“We need to … allow ourselves to do things quite imperfectly for a very long time—as a price we cannot avoid paying for an opportunity one day, in many decades, to do something that others will consider a spontaneous success.”
How, then, may we get our koi fish to be less jumpy?
Ms Woo emphasises the importance of doing a reality check. “When we are in our negative downward spiral, we’re just … trapped in an echo chamber together with all our reverberating negative thoughts … [which will] magnify all our negatives [and] minimise our positives. We won’t remember our past experiences of [success], we’ll criticise ourselves [and] be our harshest critics.” At times like this, it is important to look outside of ourselves to challenge these negative thoughts. One possible way to do this is to ask a friend for help—“I have these negative thoughts, tell me if they’re true. Are they evidence-based? Can you remind me of all the facts to the contrary?”
In turn, Mr Wong suggests a few possible ways in which friends can help. For example, they can “remind [their friends] of times in the past when they have succeeded against unfamiliar or novel things”, help them “recognise the amount of effort that they … have already been putting into whatever it is that is in front of them, and to draw strength and worth from that.”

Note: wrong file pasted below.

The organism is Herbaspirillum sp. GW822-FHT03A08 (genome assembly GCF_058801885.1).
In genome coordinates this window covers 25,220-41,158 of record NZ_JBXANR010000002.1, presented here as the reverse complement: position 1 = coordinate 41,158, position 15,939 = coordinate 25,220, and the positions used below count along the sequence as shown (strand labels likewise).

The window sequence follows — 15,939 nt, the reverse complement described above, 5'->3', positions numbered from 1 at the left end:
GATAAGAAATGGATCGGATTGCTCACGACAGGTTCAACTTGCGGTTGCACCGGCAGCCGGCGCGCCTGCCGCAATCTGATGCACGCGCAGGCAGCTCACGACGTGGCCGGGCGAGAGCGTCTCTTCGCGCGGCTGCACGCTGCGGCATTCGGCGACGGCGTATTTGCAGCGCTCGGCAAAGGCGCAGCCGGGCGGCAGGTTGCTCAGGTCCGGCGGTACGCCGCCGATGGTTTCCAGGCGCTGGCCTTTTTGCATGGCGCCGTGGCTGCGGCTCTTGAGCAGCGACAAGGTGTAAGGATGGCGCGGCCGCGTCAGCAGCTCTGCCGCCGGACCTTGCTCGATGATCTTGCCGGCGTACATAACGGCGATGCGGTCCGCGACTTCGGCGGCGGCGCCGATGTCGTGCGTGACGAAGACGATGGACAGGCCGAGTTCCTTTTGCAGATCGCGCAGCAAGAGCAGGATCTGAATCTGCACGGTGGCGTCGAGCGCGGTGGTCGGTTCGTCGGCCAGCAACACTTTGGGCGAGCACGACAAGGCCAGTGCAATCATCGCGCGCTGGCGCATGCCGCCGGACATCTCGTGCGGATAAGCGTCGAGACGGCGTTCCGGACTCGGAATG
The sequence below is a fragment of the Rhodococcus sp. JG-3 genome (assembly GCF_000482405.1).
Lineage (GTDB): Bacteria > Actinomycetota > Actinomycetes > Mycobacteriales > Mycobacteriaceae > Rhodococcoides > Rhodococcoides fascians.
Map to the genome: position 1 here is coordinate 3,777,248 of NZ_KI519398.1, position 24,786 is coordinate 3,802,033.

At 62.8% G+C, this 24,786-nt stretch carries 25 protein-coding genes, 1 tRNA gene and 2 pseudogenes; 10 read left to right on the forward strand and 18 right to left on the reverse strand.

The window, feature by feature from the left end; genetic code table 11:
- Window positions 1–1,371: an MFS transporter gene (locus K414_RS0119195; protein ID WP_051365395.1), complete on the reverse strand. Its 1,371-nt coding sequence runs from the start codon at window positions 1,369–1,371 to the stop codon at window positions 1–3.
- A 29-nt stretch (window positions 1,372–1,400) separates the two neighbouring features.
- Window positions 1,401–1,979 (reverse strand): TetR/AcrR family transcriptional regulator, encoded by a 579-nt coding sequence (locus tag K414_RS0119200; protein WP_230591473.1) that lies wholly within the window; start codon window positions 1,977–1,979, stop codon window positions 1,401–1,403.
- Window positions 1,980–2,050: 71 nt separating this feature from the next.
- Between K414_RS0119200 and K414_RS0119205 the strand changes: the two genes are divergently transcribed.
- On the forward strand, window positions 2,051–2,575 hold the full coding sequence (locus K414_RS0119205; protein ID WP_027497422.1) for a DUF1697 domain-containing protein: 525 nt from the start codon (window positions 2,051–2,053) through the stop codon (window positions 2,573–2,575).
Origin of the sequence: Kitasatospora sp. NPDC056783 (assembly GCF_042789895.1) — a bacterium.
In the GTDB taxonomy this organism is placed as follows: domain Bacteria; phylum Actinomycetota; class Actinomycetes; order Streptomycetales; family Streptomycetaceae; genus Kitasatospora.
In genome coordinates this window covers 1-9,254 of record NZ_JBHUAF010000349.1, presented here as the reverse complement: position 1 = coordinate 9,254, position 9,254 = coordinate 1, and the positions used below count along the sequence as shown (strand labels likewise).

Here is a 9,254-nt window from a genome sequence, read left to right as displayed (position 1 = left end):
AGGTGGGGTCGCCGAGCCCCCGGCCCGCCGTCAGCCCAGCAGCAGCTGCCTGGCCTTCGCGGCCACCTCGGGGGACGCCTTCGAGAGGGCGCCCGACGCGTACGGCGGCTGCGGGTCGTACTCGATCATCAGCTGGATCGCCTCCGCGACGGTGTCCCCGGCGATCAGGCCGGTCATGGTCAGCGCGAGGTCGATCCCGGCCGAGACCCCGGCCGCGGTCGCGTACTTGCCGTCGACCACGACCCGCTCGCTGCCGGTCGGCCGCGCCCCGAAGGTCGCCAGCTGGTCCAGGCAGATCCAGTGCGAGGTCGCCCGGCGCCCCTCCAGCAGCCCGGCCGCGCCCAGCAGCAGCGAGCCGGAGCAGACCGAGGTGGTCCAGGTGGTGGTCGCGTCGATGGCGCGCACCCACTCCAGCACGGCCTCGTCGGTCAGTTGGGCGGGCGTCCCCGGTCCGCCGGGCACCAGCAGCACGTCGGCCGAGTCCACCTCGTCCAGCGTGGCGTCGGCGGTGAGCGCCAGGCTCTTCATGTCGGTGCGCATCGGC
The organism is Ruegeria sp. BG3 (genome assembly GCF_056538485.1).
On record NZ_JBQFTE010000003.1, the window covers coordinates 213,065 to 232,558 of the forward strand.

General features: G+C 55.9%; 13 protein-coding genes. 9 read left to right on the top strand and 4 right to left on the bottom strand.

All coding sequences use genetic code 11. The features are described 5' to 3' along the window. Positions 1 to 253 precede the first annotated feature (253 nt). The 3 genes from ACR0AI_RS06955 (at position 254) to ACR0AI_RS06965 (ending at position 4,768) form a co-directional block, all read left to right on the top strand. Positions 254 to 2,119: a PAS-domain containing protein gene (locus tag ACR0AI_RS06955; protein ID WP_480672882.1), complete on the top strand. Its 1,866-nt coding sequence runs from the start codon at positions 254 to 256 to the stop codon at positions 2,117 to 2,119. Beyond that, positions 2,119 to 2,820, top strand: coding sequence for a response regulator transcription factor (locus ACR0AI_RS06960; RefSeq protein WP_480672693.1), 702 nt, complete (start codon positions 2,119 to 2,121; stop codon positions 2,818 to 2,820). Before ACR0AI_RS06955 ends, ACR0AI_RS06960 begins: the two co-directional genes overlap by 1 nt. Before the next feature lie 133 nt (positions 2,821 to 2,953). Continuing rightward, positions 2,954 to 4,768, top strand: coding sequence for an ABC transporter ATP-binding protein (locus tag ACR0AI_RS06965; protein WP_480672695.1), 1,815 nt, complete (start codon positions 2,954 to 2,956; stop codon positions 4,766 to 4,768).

For those who are less willing to ask for external help, grounding exercises and journaling can also be helpful. By focusing on the present, “we can escape the ruminations [and] the focus on the past and the future, which is where depression and anxiety reside,” Ms Woo advises.
Reading books based on cognitive behavioural therapy is another way to conduct a reality check. The most important thing, Ms Woo stresses, is “getting out of that echo chamber” and “getting a different perspective, bearing in mind that [they have] to be good quality, self-help sources and not just evidence-based stuff.”
Ultimately, as one respondent so wisely said, “perfection is a fool’s errand, and lies on the path of insanity :D”. Perfectionism may spur one to perform to the best of their abilities, but the very pursuit of this unattainable standard of perfection is much like Sisyphus and his rock: a never-ending cycle of toil and struggle only for all of it to end up being futile.
Top-down changes have already been implemented in efforts to transform the ways in which we see our worth. For example, news sites have long since stopped (officially) publishing the top PSLE scorers of each batch, and RI’s Dean’s List is now a thing of the past. Nevertheless, these mindset and cultural shifts will take time to set in, so in the meantime, let us help ourselves by letting Sisyphus let go of his rock.
After all, even when the koi fish finally leaps over the golden gate and transforms into a dragon, it could never have gained the strength to leap so high without braving the countercurrents on its way there. As we strive to leap over our own proverbial golden gates, we must keep in mind that the struggle upstream is the most indispensable part of the journey.